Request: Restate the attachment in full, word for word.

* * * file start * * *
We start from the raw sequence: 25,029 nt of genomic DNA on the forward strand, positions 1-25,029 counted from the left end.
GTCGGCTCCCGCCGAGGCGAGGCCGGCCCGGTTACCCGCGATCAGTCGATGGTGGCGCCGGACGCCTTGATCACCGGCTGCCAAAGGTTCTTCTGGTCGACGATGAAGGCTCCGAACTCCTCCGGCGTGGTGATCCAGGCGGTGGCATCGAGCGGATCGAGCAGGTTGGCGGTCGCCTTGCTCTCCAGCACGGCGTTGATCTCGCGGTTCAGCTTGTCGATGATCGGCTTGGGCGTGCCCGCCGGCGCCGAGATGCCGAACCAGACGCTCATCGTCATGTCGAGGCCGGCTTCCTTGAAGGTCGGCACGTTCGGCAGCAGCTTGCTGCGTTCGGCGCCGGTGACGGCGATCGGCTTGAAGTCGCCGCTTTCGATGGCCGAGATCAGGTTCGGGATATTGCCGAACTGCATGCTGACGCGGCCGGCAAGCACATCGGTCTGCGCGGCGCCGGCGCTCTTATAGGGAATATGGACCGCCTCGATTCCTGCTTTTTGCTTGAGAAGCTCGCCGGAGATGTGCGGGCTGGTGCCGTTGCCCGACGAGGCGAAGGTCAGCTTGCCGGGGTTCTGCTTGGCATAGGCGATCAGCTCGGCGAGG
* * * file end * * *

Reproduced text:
We start from the raw sequence: 25,029 nt of genomic DNA on the forward strand, positions 1-25,029 counted from the left end.
GTCGGCTCCCGCCGAGGCGAGGCCGGCCCGGTTACCCGCGATCAGTCGATGGTGGCGCCGGACGCCTTGATCACCGGCTGCCAAAGGTTCTTCTGGTCGACGATGAAGGCTCCGAACTCCTCCGGCGTGGTGATCCAGGCGGTGGCATCGAGCGGATCGAGCAGGTTGGCGGTCGCCTTGCTCTCCAGCACGGCGTTGATCTCGCGGTTCAGCTTGTCGATGATCGGCTTGGGCGTGCCCGCCGGCGCCGAGATGCCGAACCAGACGCTCATCGTCATGTCGAGGCCGGCTTCCTTGAAGGTCGGCACGTTCGGCAGCAGCTTGCTGCGTTCGGCGCCGGTGACGGCGATCGGCTTGAAGTCGCCGCTTTCGATGGCCGAGATCAGGTTCGGGATATTGCCGAACTGCATGCTGACGCGGCCGGCAAGCACATCGGTCTGCGCGGCGCCGGCGCTCTTATAGGGAATATGGACCGCCTCGATTCCTGCTTTTTGCTTGAGAAGCTCGCCGGAGATGTGCGGGCTGGTGCCGTTGCCCGACGAGGCGAAGGTCAGCTTGCCGGGGTTCTGCTTGGCATAGGCGATCAGCTCGGCGAGG